Bodhi Tree in Buddhism

In the tapestry of Theravada Buddhism, the Ficus Benghalensis is woven into the narrative of enlightenment. According to belief, it served as the Bodhi tree under which the twenty-fourth Buddha, “Kassapa,” achieved enlightenment. Known as “Nuga” or “Maha Nuga” in Sri Lanka, this sacred plant echoes the spiritual journey of the Buddha.

Banyan Tree in Jainism

Beyond Buddhism, the Banyan tree holds significance in Jainism. Adhinath, the first Jain Tirthankara, attained Kewal Gyan, or spiritual enlightenment, under a Banyan Tree in Siddharth Forest, in present day Prayag.

In India’s rich cultural and spiritual landscape, the Ficus Benghalensis stands proudly, not just as a symbol of the nation but as a living testament to the deep connection between nature and faith.

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The Banyan’s Global Impact

  • Kalpavriksha Legacy: Often referred to as the ‘wish-fulfilling divine tree,‘ the Banyan’s influence extends far beyond India.
  • Symbol of Unity: Indonesia incorporates the Banyan tree in its coat of arms, symbolizing unity with roots reaching far and wide.
  • Global Recognition: Brian Aldiss’s novel Hothouse envisions a future Earth dominated by a colossal Banyan, showcasing the tree’s global recognition.

The Banyan’s Unique Characteristics

  • Aerial Prop Roots: Older Banyan trees are known for their unique aerial prop roots, growing into thick woody trunks.
  • Lateral Spread: These trees can cover vast areas, with prop roots aiding lateral expansion.
  • Record Holder: The largest Banyan tree, located in Kolkata, India, stands as a testament to the tree’s ability to spread and thrive.

Uses of Banyan Tree

The banyan tree (Ficus benghalensis) is a large, sprawling tree with a wide range of uses. It is a culturally and economically important tree in many parts of the world.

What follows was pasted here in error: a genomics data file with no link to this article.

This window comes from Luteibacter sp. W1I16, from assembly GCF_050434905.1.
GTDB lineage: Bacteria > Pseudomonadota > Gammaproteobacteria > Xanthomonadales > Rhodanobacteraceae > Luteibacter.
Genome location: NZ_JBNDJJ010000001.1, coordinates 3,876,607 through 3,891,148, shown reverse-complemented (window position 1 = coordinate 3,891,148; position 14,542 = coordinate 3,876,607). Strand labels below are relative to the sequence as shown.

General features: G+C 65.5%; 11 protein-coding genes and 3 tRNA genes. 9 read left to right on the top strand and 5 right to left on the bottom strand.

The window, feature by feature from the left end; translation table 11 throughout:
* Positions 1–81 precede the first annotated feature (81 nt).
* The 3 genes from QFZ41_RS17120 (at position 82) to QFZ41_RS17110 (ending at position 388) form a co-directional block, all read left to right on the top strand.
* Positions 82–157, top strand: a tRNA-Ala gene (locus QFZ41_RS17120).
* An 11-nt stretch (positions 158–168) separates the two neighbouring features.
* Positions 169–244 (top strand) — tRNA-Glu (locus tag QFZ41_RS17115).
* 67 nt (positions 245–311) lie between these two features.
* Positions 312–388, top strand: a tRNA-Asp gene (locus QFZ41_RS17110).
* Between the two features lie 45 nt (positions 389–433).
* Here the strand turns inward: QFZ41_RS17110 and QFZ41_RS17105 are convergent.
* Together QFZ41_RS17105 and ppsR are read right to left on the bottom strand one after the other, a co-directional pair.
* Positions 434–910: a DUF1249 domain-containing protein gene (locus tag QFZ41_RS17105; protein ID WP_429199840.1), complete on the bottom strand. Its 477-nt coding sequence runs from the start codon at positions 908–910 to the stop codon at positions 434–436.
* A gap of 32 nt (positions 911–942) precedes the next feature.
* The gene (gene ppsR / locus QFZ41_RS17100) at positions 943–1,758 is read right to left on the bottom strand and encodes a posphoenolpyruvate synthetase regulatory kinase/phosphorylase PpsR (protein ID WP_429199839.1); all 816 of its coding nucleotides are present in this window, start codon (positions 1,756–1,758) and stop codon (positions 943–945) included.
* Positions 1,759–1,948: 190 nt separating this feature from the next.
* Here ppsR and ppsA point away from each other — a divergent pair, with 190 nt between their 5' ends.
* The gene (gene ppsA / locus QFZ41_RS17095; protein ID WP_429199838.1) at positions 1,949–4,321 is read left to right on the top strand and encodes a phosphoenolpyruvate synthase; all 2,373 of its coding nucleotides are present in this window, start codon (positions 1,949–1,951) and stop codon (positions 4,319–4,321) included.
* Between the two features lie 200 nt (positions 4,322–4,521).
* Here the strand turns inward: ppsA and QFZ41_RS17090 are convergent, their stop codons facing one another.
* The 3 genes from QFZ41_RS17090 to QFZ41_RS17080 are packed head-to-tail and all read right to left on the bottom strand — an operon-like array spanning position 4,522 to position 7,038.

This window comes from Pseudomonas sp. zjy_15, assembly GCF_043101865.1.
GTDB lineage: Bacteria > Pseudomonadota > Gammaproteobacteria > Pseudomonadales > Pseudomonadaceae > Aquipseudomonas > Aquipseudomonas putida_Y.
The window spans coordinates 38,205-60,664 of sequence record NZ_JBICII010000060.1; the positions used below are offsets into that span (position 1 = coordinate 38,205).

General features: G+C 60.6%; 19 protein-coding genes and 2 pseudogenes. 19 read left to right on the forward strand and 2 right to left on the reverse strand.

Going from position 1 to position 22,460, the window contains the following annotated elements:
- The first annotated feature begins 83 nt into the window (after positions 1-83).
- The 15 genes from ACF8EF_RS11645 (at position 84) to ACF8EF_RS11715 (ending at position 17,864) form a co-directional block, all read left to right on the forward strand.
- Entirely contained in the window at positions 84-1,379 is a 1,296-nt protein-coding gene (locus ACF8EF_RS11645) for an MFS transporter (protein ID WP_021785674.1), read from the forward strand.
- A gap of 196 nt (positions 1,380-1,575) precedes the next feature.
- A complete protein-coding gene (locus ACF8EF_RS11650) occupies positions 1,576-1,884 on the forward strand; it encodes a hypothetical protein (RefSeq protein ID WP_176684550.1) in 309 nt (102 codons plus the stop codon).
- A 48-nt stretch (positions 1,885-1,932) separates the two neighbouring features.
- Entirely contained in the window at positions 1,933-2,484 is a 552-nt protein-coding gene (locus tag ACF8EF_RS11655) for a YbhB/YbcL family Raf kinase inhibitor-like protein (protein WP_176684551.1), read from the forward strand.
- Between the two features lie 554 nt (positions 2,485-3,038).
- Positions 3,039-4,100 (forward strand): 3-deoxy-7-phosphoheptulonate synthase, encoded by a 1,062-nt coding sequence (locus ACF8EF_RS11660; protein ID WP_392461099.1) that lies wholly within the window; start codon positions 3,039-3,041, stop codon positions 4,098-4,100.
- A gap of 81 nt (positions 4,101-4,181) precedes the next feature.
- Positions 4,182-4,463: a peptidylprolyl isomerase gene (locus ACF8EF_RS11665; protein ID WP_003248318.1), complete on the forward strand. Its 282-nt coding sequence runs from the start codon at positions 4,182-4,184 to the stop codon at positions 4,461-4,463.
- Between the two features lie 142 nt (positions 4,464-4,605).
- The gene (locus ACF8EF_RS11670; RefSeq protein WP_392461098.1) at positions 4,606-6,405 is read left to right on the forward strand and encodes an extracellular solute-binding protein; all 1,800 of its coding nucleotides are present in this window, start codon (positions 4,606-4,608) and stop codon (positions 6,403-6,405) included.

Ecological uses

  • Habitat: The banyan tree’s large canopy provides habitat for a variety of plants and animals. The tree’s aerial roots can provide nesting sites for birds and bats.
  • Soil stabilization: The banyan tree’s roots help to stabilize soil and prevent erosion.
  • Water purification: The banyan tree’s roots can help to filter water and remove pollutants.

Economic uses

  • Timber: The banyan tree’s wood is used for a variety of purposes, including furniture, construction, and fuelwood.
  • Medicine: The leaves, bark, and roots of the banyan tree are used in traditional medicine to treat a variety of ailments.
  • Food: The fruits of the banyan tree are eaten by birds, bats, and other animals. The fruits can also be used to make jam and jelly.

Cultural uses

  • Religion: The banyan tree is considered sacred in many cultures. In Hinduism, the banyan tree is associated with the god Krishna. In Buddhism, the banyan tree is associated with enlightenment.
  • Symbolism: The banyan tree is a symbol of strength, longevity, and stability. It is also a symbol of wisdom and knowledge.
  • Aesthetics: The banyan tree is a beautiful and majestic tree that is often admired for its size and shape.

In addition to these uses, the banyan tree also provides shade and shelter, and it can be used as a windbreak. The tree is also a popular tourist attraction in many parts of the world.

Banyan Tree Leaf Uses

Banyan tree leaves have a variety of traditional and medicinal uses. They are used to treat a variety of ailments, including:

  • Skin diseases: Banyan tree leaf paste can be applied to the skin to treat conditions such as eczema, psoriasis, and ringworm.
  • Respiratory problems: Banyan tree leaf decoction can be taken to treat coughs, colds, and asthma.
  • Digestive problems: Banyan tree leaf powder can be taken to treat diarrhea, dysentery, and indigestion.
  • Rheumatoid arthritis: Banyan tree leaf paste can be applied to the joints to relieve pain and inflammation.
  • Diabetes: Banyan tree leaf powder can be taken to help control blood sugar levels.

Banyan tree leaves are a safe and effective way to treat a variety of ailments. However, it is important to talk to your doctor before using banyan tree leaves, as they can interact with some medications.

Nutritional Value and Chemical Constituents of Banyan Tree

Chemical constituents:

Plant partChemical constituents
LeafFlavonoids, terpenoids, phenols and terpenes
BarkFlavonoids, terpenoids, phenols, terpenes, quinone, furanocoumarin
RootSterols, amino acids, fatty acids
FruitsFatty acids

The seeds of the Banyan tree are packed with nutrients, offering a rich source of carbohydrates and proteins. They also contain lipids, fiber, Vitamin C, and Vitamin E, with their nutritional value being approximately 130 calories per 100 grams.

These seeds are also rich in minerals, including sodium, potassium, calcium, manganese, iron, chromium, copper, and phosphorus.

Biggest Banyan Tree in the World

  • The Great Banyan tree, a Ficus benghalensis, is situated in the Acharya Jagadish Chandra Bose Indian Botanic Garden in Shibpur, Howrah, near Kolkata, India.